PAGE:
I recently returned from a family trip to Disneyworld in Orlando, Florida. As you might expect, I had a wonderful time with my wife and two young boys. You might also expect that I returned with a few philosophical observations about human behavior and life perspectives. Your expectations are correct!
"The highest and most beautiful things in life are not to be heard about, nor read about, nor seen but, if one will, are to be lived." ~ Soren Kierkegaaard
The featured photograph (above) was one of only around 100 that I took while in various parks of Disneyworld over a four day period. We spent at least 10 hours per day riding rollercoasters, watching shows, consuming wonderful food and drinks, and generally soaking in the magical world of Disney. You math minds may already be thinking, "That's only an average of 2.5 photographs per hour." Thanks for that segue into my point...
I estimate some people must have averaged close to 2.5 photographs per minute. I love photography and I respect the desire to capture the moment but at what cost? As I snapped the photo during Disney's "Wishes" fireworks display, I noticed dozens of people filming the entire 30-minute show with digital cameras, iPhones and iPads without pausing to watch the show with their own eyes.
I took 4 pictures. The point is that looking through a lens deadens the experience; capturing the image loses the moment.
Philosophical observation #1 is that images may be seen again and again but life cannot be re-lived.
A photograph will not remind you of something that you never fully experienced. Unless photography is your art and brings meaning and purpose to your life, every moment you live behind a screen is a moment you lose in life. Keep a balance.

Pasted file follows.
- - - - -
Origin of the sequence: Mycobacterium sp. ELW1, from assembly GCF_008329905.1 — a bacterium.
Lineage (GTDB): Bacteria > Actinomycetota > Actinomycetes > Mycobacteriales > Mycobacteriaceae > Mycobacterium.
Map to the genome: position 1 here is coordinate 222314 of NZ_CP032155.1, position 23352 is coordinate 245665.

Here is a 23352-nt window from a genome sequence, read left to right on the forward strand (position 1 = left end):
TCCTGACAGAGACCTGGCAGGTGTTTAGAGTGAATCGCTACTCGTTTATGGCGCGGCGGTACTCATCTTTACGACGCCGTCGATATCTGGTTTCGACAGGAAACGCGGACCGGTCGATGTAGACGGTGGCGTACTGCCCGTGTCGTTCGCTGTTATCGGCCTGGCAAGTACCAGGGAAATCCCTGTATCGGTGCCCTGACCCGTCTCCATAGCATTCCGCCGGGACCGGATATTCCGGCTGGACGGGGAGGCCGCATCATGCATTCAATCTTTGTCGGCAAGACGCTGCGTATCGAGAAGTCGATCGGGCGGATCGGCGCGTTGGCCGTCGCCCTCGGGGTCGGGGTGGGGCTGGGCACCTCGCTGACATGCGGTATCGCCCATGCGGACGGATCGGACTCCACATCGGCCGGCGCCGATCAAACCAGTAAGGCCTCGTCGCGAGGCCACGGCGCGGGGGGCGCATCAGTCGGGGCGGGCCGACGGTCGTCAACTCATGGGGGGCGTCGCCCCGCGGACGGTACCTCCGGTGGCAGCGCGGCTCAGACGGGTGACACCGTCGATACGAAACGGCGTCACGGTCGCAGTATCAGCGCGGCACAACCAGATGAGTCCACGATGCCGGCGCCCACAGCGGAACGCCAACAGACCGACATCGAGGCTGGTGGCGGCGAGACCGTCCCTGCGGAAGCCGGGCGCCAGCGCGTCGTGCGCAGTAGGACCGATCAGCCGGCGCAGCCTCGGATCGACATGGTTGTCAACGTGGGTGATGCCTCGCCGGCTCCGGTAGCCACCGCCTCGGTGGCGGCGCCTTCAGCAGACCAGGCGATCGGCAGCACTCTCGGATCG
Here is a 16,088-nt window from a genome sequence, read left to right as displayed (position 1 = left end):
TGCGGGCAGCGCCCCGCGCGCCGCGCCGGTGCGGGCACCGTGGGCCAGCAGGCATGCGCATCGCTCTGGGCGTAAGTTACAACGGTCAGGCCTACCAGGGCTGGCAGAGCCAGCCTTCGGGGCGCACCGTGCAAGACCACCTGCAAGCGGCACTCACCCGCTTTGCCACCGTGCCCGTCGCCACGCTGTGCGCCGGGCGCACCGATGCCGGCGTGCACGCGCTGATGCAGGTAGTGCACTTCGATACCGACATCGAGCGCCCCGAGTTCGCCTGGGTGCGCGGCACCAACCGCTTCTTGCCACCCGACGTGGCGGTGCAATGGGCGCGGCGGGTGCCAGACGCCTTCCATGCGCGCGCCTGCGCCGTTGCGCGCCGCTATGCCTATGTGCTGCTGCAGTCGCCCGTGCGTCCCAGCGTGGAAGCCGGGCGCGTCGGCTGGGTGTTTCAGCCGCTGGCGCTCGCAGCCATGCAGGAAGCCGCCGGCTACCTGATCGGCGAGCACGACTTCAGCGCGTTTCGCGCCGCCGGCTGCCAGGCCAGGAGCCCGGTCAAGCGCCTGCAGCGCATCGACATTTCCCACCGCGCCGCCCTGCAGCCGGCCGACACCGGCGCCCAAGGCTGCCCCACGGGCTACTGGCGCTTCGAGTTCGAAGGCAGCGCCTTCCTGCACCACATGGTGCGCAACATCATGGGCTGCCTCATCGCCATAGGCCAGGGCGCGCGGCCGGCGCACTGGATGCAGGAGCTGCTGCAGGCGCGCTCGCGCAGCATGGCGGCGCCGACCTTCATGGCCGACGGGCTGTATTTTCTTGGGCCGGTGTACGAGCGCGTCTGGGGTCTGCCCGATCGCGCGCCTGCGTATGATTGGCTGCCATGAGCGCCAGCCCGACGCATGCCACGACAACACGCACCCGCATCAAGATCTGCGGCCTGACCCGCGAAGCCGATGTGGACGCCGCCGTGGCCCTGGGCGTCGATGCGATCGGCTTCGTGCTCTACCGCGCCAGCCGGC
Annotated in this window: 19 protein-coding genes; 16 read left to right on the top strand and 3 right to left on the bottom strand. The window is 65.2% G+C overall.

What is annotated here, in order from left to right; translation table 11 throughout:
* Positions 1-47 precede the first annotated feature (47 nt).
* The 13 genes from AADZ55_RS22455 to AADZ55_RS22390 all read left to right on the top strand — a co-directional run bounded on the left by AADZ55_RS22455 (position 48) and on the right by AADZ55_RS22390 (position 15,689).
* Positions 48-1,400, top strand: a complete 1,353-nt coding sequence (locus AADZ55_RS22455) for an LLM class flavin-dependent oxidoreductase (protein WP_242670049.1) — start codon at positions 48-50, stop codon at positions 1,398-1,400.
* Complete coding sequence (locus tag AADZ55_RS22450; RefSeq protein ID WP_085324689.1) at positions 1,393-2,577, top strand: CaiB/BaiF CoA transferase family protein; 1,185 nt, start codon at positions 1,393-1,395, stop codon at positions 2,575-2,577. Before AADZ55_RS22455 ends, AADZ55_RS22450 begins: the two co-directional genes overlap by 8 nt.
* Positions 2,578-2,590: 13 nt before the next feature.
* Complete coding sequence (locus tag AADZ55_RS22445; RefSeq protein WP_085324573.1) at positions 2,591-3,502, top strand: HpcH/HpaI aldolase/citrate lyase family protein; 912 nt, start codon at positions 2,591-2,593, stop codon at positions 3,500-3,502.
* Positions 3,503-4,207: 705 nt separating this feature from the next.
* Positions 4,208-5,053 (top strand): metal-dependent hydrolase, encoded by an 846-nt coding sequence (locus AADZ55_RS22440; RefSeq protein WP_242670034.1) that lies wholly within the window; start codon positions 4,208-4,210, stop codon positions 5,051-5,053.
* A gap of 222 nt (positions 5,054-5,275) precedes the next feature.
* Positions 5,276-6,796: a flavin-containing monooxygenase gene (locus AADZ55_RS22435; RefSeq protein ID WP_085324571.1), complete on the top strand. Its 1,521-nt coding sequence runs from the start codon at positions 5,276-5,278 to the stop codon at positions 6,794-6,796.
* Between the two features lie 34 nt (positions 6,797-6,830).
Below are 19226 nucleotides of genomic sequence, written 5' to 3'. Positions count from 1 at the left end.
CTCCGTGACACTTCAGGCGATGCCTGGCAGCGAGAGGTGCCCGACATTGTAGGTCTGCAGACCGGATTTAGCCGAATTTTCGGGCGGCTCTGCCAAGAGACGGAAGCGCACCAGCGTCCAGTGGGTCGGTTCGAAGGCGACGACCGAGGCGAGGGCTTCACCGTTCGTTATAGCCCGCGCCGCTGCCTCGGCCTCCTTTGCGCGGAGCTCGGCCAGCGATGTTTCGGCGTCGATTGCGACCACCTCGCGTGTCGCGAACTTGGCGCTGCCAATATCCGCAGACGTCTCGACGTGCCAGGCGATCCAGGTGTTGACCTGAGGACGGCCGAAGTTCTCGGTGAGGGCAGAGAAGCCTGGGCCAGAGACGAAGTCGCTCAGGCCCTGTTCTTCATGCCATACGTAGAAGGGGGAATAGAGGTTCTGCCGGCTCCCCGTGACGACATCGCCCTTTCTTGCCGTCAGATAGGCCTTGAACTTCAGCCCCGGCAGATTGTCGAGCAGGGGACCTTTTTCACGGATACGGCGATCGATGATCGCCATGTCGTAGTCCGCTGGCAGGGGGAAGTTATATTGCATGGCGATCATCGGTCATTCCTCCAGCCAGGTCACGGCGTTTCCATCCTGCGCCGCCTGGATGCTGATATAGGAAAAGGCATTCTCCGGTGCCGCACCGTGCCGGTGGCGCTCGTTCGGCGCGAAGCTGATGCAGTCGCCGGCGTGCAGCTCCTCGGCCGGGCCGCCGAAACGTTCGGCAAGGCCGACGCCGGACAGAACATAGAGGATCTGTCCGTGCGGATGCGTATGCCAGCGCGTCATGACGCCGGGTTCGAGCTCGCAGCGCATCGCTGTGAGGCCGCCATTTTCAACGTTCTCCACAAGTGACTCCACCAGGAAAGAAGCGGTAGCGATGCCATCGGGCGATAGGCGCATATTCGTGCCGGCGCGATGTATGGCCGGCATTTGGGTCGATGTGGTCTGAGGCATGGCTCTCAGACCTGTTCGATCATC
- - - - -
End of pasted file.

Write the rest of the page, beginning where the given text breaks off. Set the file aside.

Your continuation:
"Once men are caught up in an event, they cease to be afraid. Only the unknown frightens men." ~ Antoine de Saint-Exupery
If you need evidence that humans have a fear of the unknown, I have three words for you: Tower of Terror -- easily the most thrilling ride in Disneyworld (Hollywood Studios Park). You step inside what appears to be the set of a Twighlight Zone episode while Rod Serling explains the story of the Hollywood Hotel and the death of guests one fateful evening during a lightning storm, which caused the elevator to fall 13 floors down.
Of course, you step into the elevator, strap yourself in and the lights go off. As you sit in suspense for 10 seconds (which feels more like 10 minutes), the elevator drops. Classic suspense...
It is no surprise that two of the other great thrillers, Space Mountain in The Magic Kingdom and The Rockin' Roller Coaster in Hollywood Studios also take unexpected turns... in the dark.
Philosophical observation #2: The fear of the unknown is at the root of all human fears. Turn out the light, turn on the fear.
"If we choose, we can live in a world of comforting illusion." ~ Naom Chomsky
Sometimes, when illusion is voluntary--when one is aware of it--illusion can be good. In different words, the awareness that illusion exists dissolves it and transforms it into entertainment (or as Disney calls it, magic). Many people make the mistake of living in a man-made world of form deadened by words, symbols, concepts and social conventions. This is the bad form of illusion.
On vacation one relaxes and releases their inhibitions, they sense their authentic nature. Laughter is effortless, deadlines cease, connection to screens are disconnected. You become yourself because there is nothing covering your authenticity. Why must that only be reserved for weekends, vacations and retirement?
Philosophical observation #3 is to never leave the mindset of vacation. This is not escapism, it is realism. Transform the reality you thought was illusion into the illusion you thought was reality.